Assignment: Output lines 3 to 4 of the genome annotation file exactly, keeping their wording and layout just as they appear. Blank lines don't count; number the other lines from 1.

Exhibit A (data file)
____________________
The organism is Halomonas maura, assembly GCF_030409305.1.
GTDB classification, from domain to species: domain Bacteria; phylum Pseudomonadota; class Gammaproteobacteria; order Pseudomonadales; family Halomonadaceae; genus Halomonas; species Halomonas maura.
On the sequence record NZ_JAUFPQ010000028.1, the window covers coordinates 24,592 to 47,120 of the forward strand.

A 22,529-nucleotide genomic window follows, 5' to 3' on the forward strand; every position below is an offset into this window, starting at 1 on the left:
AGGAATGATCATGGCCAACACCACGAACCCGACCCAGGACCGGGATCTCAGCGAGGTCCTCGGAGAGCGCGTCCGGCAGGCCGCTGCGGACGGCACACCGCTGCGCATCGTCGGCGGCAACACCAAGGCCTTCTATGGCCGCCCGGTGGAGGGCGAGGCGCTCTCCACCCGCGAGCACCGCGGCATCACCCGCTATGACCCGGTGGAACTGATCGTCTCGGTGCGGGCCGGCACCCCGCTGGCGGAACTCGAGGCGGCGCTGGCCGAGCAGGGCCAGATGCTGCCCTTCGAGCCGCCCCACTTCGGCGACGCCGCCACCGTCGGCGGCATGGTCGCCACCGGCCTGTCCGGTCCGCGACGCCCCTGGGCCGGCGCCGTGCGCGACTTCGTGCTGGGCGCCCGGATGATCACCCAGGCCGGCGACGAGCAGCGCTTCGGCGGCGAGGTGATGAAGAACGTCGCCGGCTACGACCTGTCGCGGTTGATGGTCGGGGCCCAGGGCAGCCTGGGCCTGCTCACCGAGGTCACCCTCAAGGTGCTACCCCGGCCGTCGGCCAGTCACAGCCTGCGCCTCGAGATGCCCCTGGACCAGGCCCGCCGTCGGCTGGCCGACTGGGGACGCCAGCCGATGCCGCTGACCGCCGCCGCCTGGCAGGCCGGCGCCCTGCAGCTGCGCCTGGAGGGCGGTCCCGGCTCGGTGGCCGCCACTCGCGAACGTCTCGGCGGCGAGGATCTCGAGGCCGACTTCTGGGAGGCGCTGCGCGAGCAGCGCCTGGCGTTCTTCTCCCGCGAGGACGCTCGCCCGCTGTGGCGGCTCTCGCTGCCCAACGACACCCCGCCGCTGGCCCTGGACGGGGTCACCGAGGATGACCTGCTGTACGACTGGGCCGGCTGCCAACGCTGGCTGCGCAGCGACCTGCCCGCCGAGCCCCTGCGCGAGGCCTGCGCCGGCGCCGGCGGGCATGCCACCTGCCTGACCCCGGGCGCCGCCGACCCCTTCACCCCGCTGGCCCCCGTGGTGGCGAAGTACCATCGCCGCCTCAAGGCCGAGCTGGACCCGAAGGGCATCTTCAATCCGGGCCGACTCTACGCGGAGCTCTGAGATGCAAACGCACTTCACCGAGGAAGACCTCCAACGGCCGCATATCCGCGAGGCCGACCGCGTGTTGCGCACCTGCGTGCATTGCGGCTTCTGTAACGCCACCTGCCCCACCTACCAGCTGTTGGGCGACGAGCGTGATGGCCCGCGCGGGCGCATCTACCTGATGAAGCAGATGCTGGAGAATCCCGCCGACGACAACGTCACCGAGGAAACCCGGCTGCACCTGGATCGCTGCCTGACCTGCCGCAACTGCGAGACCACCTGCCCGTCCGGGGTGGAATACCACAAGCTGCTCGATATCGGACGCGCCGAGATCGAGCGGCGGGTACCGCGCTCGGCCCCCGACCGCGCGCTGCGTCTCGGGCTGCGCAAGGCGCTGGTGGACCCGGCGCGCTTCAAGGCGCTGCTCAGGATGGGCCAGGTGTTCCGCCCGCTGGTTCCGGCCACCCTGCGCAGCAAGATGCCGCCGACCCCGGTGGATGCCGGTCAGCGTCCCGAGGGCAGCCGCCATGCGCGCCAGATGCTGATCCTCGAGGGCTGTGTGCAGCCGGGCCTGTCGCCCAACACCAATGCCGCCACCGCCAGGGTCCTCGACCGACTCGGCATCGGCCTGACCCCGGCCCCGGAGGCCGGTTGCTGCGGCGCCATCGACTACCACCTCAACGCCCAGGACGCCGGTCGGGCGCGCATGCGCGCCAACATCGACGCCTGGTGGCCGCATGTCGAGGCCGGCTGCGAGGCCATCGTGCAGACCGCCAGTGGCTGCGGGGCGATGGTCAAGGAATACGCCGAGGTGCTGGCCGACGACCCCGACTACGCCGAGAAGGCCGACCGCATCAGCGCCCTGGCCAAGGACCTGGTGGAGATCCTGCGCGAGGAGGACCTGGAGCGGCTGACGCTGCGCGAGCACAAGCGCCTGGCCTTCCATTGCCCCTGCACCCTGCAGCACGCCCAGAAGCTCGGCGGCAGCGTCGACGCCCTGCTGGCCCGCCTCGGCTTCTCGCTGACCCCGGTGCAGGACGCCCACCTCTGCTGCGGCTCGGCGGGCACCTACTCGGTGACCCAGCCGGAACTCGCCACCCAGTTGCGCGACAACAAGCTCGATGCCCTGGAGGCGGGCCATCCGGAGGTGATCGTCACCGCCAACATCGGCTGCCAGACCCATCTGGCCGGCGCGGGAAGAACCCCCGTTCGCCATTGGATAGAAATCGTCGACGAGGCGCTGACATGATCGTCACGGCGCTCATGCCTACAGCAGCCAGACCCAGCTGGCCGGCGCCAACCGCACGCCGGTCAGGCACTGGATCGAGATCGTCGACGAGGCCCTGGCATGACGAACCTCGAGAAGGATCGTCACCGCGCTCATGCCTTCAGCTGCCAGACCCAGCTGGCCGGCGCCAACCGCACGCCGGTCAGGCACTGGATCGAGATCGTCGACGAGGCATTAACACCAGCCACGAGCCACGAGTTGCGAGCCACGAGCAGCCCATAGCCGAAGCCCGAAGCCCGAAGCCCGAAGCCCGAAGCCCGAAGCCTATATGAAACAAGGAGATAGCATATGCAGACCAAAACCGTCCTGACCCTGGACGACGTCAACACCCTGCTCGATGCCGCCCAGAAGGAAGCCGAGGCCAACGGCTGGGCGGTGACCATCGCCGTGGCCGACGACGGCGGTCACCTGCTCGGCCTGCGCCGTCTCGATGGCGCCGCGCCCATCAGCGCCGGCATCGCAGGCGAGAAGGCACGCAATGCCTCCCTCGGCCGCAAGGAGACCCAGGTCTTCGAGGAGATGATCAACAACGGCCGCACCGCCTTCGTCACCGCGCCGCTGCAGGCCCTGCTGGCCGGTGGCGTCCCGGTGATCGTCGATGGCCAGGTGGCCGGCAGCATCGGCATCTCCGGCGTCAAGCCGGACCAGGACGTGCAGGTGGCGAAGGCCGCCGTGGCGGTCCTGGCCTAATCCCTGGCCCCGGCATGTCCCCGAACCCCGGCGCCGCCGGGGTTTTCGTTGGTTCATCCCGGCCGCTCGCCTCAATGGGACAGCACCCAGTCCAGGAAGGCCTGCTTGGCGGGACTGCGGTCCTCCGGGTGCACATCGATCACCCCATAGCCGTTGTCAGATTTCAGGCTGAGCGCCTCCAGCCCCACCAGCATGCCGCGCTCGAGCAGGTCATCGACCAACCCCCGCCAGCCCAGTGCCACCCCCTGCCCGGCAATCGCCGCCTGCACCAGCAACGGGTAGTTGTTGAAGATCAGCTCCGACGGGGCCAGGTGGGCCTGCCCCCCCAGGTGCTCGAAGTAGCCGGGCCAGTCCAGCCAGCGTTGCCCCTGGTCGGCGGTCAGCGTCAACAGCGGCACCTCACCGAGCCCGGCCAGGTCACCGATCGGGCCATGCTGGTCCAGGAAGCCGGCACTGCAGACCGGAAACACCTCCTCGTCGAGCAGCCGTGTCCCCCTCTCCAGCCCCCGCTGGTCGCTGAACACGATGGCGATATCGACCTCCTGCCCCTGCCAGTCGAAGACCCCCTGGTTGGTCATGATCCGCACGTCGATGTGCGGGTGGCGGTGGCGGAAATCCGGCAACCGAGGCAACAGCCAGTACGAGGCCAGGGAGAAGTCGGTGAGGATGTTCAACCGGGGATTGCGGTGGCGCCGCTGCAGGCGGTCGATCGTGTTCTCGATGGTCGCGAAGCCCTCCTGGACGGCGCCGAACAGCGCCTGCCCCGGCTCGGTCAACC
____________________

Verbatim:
On the sequence record NZ_JAUFPQ010000028.1, the window covers coordinates 24,592 to 47,120 of the forward strand.

A 22,529-nucleotide genomic window follows, 5' to 3' on the forward strand; every position below is an offset into this window, starting at 1 on the left: